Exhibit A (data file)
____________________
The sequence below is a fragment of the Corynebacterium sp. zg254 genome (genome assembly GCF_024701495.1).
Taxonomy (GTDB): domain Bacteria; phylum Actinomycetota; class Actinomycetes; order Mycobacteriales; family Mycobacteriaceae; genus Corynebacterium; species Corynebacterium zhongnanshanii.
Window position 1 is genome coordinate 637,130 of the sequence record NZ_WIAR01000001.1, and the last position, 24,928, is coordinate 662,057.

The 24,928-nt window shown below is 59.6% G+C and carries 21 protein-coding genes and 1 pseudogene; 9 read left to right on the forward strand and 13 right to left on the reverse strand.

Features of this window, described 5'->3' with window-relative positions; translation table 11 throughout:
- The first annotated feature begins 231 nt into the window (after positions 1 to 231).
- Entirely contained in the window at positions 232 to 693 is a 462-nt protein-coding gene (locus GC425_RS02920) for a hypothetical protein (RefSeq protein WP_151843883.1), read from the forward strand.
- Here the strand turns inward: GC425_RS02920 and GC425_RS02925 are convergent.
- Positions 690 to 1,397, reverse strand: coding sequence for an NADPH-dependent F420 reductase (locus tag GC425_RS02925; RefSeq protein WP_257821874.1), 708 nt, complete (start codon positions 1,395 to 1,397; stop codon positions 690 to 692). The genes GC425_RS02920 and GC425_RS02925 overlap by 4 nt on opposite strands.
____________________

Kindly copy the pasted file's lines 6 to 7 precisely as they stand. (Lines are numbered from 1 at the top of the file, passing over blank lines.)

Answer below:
- The first annotated feature begins 231 nt into the window (after positions 1 to 231).
- Entirely contained in the window at positions 232 to 693 is a 462-nt protein-coding gene (locus GC425_RS02920) for a hypothetical protein (RefSeq protein WP_151843883.1), read from the forward strand.